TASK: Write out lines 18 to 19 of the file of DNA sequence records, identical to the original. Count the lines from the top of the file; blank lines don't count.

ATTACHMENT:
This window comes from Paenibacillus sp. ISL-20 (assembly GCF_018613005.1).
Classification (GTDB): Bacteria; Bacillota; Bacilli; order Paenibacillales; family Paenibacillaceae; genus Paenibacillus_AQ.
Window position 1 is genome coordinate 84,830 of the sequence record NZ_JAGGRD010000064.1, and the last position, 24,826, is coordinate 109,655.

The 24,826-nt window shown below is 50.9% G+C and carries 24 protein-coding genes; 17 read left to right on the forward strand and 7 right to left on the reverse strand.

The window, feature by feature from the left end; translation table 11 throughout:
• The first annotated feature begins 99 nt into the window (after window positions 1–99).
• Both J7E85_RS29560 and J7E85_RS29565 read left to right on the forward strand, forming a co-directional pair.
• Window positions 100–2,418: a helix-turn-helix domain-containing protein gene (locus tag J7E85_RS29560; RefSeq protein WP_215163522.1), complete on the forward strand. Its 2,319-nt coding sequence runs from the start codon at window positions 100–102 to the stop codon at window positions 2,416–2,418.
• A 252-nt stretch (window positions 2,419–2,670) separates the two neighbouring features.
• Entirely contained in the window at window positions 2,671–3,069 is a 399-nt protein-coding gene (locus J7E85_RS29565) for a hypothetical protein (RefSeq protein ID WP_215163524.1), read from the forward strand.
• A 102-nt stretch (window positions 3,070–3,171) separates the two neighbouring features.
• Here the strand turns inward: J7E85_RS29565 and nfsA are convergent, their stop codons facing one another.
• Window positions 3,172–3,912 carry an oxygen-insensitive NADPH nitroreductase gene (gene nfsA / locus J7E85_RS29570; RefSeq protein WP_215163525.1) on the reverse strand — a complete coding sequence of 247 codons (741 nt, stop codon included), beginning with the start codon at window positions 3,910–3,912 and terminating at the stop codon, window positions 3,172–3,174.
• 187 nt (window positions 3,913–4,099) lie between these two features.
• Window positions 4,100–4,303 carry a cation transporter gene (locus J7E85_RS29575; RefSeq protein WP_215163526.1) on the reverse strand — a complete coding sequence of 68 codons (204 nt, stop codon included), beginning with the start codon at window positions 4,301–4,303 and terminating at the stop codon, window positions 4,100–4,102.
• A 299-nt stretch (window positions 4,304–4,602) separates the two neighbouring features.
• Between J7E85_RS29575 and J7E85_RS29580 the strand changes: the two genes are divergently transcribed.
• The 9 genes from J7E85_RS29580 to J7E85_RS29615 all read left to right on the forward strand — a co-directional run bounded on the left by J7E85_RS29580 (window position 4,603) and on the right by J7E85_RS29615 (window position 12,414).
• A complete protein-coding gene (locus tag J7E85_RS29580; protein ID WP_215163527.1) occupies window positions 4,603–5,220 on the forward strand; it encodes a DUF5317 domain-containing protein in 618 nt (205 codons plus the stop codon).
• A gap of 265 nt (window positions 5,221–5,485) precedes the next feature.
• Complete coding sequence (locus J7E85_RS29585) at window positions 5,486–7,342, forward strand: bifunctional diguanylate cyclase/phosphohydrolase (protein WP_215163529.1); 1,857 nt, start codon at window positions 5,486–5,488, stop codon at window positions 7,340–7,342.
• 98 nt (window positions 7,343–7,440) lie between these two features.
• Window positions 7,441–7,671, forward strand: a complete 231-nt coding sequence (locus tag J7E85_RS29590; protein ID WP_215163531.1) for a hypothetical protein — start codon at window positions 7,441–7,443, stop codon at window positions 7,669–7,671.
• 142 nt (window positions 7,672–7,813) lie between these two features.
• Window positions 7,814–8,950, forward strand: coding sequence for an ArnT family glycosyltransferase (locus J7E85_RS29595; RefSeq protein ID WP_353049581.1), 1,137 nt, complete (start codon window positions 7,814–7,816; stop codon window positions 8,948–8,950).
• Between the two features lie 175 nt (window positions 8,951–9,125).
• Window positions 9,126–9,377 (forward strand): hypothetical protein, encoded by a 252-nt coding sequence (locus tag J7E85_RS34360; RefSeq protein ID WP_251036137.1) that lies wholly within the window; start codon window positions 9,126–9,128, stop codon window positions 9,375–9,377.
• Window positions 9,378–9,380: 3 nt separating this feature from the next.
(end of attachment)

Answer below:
• The 9 genes from J7E85_RS29580 to J7E85_RS29615 all read left to right on the forward strand — a co-directional run bounded on the left by J7E85_RS29580 (window position 4,603) and on the right by J7E85_RS29615 (window position 12,414).
• A complete protein-coding gene (locus tag J7E85_RS29580; protein ID WP_215163527.1) occupies window positions 4,603–5,220 on the forward strand; it encodes a DUF5317 domain-containing protein in 618 nt (205 codons plus the stop codon).